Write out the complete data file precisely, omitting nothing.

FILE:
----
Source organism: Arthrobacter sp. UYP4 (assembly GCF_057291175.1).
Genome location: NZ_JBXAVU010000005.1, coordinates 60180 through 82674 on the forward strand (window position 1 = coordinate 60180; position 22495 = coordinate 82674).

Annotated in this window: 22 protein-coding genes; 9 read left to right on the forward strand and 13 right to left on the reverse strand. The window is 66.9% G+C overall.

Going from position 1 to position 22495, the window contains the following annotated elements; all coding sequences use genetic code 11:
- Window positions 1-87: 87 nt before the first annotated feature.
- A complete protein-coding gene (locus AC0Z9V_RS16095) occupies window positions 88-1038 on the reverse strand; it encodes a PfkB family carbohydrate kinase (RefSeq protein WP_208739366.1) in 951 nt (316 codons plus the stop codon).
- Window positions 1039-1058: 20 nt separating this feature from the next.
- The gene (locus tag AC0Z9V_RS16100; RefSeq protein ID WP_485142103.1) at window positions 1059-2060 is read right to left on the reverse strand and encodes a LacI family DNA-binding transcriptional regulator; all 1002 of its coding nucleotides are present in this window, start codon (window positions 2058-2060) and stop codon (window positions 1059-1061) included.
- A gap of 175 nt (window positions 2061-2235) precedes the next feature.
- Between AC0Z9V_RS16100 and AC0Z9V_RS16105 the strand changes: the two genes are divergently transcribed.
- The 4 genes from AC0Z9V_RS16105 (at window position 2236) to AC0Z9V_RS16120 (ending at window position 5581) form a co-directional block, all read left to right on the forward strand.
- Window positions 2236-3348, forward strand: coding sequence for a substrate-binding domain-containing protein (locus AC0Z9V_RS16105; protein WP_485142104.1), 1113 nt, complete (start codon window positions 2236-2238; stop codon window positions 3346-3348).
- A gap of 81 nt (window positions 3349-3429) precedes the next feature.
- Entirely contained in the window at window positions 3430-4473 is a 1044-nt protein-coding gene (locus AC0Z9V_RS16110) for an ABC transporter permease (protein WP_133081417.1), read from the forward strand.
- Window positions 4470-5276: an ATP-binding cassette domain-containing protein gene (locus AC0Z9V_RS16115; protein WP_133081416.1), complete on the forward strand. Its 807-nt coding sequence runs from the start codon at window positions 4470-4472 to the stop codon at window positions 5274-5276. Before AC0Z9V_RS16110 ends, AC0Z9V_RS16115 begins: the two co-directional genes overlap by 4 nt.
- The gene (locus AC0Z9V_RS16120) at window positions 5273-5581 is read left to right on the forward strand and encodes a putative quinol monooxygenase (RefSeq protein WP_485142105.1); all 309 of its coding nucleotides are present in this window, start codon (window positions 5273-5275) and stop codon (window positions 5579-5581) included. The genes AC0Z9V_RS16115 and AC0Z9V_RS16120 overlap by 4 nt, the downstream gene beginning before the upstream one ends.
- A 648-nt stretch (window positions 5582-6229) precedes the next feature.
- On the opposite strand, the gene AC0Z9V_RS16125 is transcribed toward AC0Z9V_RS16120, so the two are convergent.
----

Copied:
Source organism: Arthrobacter sp. UYP4 (assembly GCF_057291175.1).
Genome location: NZ_JBXAVU010000005.1, coordinates 60180 through 82674 on the forward strand (window position 1 = coordinate 60180; position 22495 = coordinate 82674).

Annotated in this window: 22 protein-coding genes; 9 read left to right on the forward strand and 13 right to left on the reverse strand. The window is 66.9% G+C overall.

Going from position 1 to position 22495, the window contains the following annotated elements; all coding sequences use genetic code 11:
- Window positions 1-87: 87 nt before the first annotated feature.
- A complete protein-coding gene (locus AC0Z9V_RS16095) occupies window positions 88-1038 on the reverse strand; it encodes a PfkB family carbohydrate kinase (RefSeq protein WP_208739366.1) in 951 nt (316 codons plus the stop codon).
- Window positions 1039-1058: 20 nt separating this feature from the next.
- The gene (locus tag AC0Z9V_RS16100; RefSeq protein ID WP_485142103.1) at window positions 1059-2060 is read right to left on the reverse strand and encodes a LacI family DNA-binding transcriptional regulator; all 1002 of its coding nucleotides are present in this window, start codon (window positions 2058-2060) and stop codon (window positions 1059-1061) included.
- A gap of 175 nt (window positions 2061-2235) precedes the next feature.
- Between AC0Z9V_RS16100 and AC0Z9V_RS16105 the strand changes: the two genes are divergently transcribed.
- The 4 genes from AC0Z9V_RS16105 (at window position 2236) to AC0Z9V_RS16120 (ending at window position 5581) form a co-directional block, all read left to right on the forward strand.
- Window positions 2236-3348, forward strand: coding sequence for a substrate-binding domain-containing protein (locus AC0Z9V_RS16105; protein WP_485142104.1), 1113 nt, complete (start codon window positions 2236-2238; stop codon window positions 3346-3348).
- A gap of 81 nt (window positions 3349-3429) precedes the next feature.
- Entirely contained in the window at window positions 3430-4473 is a 1044-nt protein-coding gene (locus AC0Z9V_RS16110) for an ABC transporter permease (protein WP_133081417.1), read from the forward strand.
- Window positions 4470-5276: an ATP-binding cassette domain-containing protein gene (locus AC0Z9V_RS16115; protein WP_133081416.1), complete on the forward strand. Its 807-nt coding sequence runs from the start codon at window positions 4470-4472 to the stop codon at window positions 5274-5276. Before AC0Z9V_RS16110 ends, AC0Z9V_RS16115 begins: the two co-directional genes overlap by 4 nt.
- The gene (locus AC0Z9V_RS16120) at window positions 5273-5581 is read left to right on the forward strand and encodes a putative quinol monooxygenase (RefSeq protein WP_485142105.1); all 309 of its coding nucleotides are present in this window, start codon (window positions 5273-5275) and stop codon (window positions 5579-5581) included. The genes AC0Z9V_RS16115 and AC0Z9V_RS16120 overlap by 4 nt, the downstream gene beginning before the upstream one ends.
- A 648-nt stretch (window positions 5582-6229) precedes the next feature.
- On the opposite strand, the gene AC0Z9V_RS16125 is transcribed toward AC0Z9V_RS16120, so the two are convergent.